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WWII tanks in short supply

Discussion in 'WWII General' started by ColHessler, Feb 21, 2017.

  1. ColHessler

    ColHessler Member

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  2. Takao

    Takao Ace

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    It's no surprise that Fox reporters can't find their butts with both hands...



    WTF is a Sherman M2?

    Couldn't find an operational early model Sherman? - Google, baby, Google...Planes of Fame, in Chino, California, has an operational 1942 M4A1.

    If the "Fury" head honchos wanted an early model M-4 for their movie...It was just a phone call away.

    The only plausible answer that I can think of for the 1942 M4A1 not being in "Fury", is because an early model Sherman was not wanted in the first place.
     
  3. Poppy

    Poppy grasshopper

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    CGI will do it. (goodbye hollywood)
    Remember watching WW2 movies and being so disappointed, not being able to see the actual tanks used.
    Yes, too bad our histories have not been preserved.
     
  4. freebird

    freebird Member

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    At least they have real butts, not fake ones like the ones at Fake News Network. ;)

    I doubt that the Sherman model error is Fox's, probably the dumb-ass movie producers didn't do research.
     
  5. Takao

    Takao Ace

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    Fox is the original Fake News Network.

    Nah, it's the dumb-ass Fox reporter...


    I found one at the Old Rhinebeck Airdrome
    http://oldrhinebeck.org/voisin/

    The Smithsonian has one, as does the Le musée de l’Air et de l’Espace.
     
  6. Poppy

    Poppy grasshopper

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    Fox news, i think, was an appropriate reaction to CNN back in the day.
    There was a time when CNN was relevant. Those days are gone.
    Screw teenage/college angst. There is a reason nobody gets to be president unless they are - this tall.
     
  7. freebird

    freebird Member

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    If so they've been blown away by the Clinton News Network for biased, slanted reporting.
    I'm not at all impressed by your new Prez in his first month, the first 30 days have at times looked more like a raging dumpster fire than a well oiled machine. ;)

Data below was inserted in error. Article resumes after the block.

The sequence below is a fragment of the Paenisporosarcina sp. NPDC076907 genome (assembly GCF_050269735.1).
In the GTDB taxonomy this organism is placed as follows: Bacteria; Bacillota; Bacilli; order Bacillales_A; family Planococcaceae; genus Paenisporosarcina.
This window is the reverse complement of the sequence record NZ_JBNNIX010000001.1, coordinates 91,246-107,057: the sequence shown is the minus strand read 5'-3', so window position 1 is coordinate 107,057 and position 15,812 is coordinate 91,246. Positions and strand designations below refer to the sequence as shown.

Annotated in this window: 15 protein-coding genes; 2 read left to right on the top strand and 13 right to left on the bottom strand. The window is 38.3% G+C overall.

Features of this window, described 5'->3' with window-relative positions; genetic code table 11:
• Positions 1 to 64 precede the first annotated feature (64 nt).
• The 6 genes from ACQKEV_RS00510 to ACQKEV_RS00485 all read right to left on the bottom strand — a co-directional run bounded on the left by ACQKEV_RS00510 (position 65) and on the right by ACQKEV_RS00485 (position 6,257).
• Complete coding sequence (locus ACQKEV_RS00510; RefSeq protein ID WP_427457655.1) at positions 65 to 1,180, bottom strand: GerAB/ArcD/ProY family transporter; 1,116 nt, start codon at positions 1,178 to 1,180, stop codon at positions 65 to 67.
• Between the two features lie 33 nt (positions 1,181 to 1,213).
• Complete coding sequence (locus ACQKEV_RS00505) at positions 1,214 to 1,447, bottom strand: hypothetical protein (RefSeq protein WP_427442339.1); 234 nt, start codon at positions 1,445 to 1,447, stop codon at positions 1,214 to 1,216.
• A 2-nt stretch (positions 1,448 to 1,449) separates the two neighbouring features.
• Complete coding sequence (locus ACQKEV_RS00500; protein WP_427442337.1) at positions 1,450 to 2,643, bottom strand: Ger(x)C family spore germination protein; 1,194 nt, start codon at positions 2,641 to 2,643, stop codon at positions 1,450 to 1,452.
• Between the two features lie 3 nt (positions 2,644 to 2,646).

However the reporting at CNN has been biased and erroneous at times.

    I kinda think they meant M4A2 or M4A3?
     
  8. Poppy

    Poppy grasshopper

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    #5-"The Smithsonian has one, as does the Le musée de l’Air et de l’Espace."
    How do you get to the Smithsonian?...Practice, practice, practice...no...that's not it...give me a while
     
  9. Poppy

    Poppy grasshopper

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    Doh...how do you get to the...wait
    How would someone who plays music get...
    if you play hard, you will become...
    ok-
    How do you get to Carnegie Hall-
    practice, practice,practice
     
  10. von Poop

    von Poop Waspish WW2|ORG Editor

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  11. Owen

    Owen O

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  12. Sheldrake

    Sheldrake Member

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    It is interesting that Fox news' report about the nit picking difficulties of finding the right variant of WW2 equipment to avoid anachronisms ends by repeating two questionable canards about the Shermans destroyed and the Ronson story. The former is simply untrue, as most vehicles were repaired and returned to use and the "Ronson" story may be an anachronism itself as the slogan "lights every time" may not have been used until post war!

    Is this how fake news is circulated?
     
  13. Takao

    Takao Ace

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    That's OK, we are not impressed with him either.


    The problem with that is...AFAIK, the US Army never used the M4A2 in combat. The US Marines used the M4A2 in combat, as well as our Allies receiving Lend-Lease.
    So, even if the reporter meant the M4A2, he still screwed the pooch with his shoddy reporting.
     
  14. Swiper

    Swiper recruit

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    Complete drivel.

    They clearly went for the most shiny model possible.

    Article is full of factoidy cliches as is the film... at least they got that right.
     
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  15. von Poop

    von Poop Waspish WW2|ORG Editor

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    It is almost always 'interesting' when something you actually understand and follow is featured in the news.
    Often makes you wonder about everything else...

    ...but, it's nothing 'new' is it. The News & Features has always been about comment, opinion & the flawed, or otherwise, lens of who's telling the story. Instead we could just have a plain list of 'Things that happened today'.
    I think I'd quite like that, but am also pretty sure I'd get bored with it eventually.

    Looks like this article might be more widely syndicated: https://www.hagerty.com/articles-videos/articles/2017/02/15/military-collectibles